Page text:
Species / International Ovis
Rangifer tarandus caribou
Named herds include the Selkirk, Spatsizi, and Wells Gray. They are found in the Yukon Territory, Northwest Territories (NWT), British Columbia and Alberta. In the United States, the endangered Selkirk Herd extends marginally into northeastern Washington and northern Idaho.
Mountain caribou herds are not nearly as large as those of barren ground caribou, nor are their seasonal migrations as long, often being mainly changes in elevation. Mountain caribou go high in the mountains during the summer to avoid biting insects, then, as the season progresses, bunch up and move into lower valleys where there is less snow and more feed.
Super Ten®/Super Slam®: Information found here contains excerpts from the on-line and printed version of Safari Club International (SCI) Record Book of Trophy Animals and is used by permission. Visit www.scirecordbook.org.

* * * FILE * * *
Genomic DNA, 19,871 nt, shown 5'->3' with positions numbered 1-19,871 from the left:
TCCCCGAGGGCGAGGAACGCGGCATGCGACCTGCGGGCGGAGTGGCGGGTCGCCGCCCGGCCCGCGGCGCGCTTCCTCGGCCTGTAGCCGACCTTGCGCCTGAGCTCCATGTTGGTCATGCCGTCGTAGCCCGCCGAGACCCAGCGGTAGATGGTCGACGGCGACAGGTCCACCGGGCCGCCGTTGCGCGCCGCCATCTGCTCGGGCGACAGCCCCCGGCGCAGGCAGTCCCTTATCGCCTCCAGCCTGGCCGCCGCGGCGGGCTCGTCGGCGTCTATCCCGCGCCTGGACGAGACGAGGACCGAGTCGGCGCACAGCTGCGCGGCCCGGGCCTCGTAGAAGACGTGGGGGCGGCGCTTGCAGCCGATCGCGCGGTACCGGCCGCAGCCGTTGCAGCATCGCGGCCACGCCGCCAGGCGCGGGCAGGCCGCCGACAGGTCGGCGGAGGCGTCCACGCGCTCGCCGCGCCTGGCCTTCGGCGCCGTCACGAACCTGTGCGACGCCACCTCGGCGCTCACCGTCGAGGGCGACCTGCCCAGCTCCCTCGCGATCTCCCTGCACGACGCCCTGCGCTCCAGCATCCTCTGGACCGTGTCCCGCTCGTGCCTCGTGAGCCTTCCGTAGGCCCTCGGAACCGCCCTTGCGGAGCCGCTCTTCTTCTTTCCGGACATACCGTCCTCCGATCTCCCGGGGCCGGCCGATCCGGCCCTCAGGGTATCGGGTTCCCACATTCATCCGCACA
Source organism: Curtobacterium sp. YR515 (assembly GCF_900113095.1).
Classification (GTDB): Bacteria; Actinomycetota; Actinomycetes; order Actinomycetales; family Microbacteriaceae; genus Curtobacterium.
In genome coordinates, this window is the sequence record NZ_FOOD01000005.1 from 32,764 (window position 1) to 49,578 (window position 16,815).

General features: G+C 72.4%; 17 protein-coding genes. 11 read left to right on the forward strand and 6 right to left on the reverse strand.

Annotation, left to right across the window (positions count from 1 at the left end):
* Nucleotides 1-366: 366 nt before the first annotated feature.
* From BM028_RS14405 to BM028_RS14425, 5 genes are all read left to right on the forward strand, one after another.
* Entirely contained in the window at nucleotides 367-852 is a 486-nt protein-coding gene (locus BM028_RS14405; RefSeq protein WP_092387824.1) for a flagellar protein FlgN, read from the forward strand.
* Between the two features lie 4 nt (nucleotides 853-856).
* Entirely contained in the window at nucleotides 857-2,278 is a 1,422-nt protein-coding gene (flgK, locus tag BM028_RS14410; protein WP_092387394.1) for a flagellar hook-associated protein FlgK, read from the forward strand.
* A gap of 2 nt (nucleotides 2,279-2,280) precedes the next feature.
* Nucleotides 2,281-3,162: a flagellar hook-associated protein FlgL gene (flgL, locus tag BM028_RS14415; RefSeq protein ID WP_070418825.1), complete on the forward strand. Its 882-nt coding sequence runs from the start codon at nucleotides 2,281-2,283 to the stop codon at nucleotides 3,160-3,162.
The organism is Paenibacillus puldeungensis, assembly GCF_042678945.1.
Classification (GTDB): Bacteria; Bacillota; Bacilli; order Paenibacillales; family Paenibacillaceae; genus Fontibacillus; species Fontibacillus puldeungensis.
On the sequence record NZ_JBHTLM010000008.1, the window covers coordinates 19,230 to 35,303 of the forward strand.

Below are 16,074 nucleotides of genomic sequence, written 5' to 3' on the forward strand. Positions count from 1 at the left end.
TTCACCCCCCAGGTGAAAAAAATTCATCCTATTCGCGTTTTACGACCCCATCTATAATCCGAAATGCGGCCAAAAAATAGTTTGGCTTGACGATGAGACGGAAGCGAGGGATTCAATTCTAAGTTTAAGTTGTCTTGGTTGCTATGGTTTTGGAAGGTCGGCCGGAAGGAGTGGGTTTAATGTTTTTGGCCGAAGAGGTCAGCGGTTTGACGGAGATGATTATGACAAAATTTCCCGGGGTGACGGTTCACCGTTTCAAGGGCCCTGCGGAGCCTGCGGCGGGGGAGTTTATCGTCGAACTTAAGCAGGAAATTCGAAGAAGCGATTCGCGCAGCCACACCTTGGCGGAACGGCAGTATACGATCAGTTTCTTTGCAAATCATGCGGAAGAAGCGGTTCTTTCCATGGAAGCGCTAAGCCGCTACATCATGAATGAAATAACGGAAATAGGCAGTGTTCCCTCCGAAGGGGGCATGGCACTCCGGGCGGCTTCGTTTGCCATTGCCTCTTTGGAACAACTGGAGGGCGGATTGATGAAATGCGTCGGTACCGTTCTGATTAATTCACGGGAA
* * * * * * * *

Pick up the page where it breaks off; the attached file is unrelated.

The mountain caribou is one of three regional caribou categories established for record-keeping by dividing the subspecies caribou into geographic groups based on antler size and shape. These categories were established by the Boone & Crockett Club and have come to be accepted by hunters everywhere. (The other two regional categories are Quebec Labrador caribou and woodland caribou. All three are classified as woodland caribou [R. t. caribou] by scientists.) This is the largest-bodied caribou. Bulls weigh as much as 600 pounds. The color is a fairly dark chocolate-brown, with a lighter-colored throat mane that turns almost white in late season. Mountain caribou grow the heaviest antlers of the species, but tend not to have very wide spreads.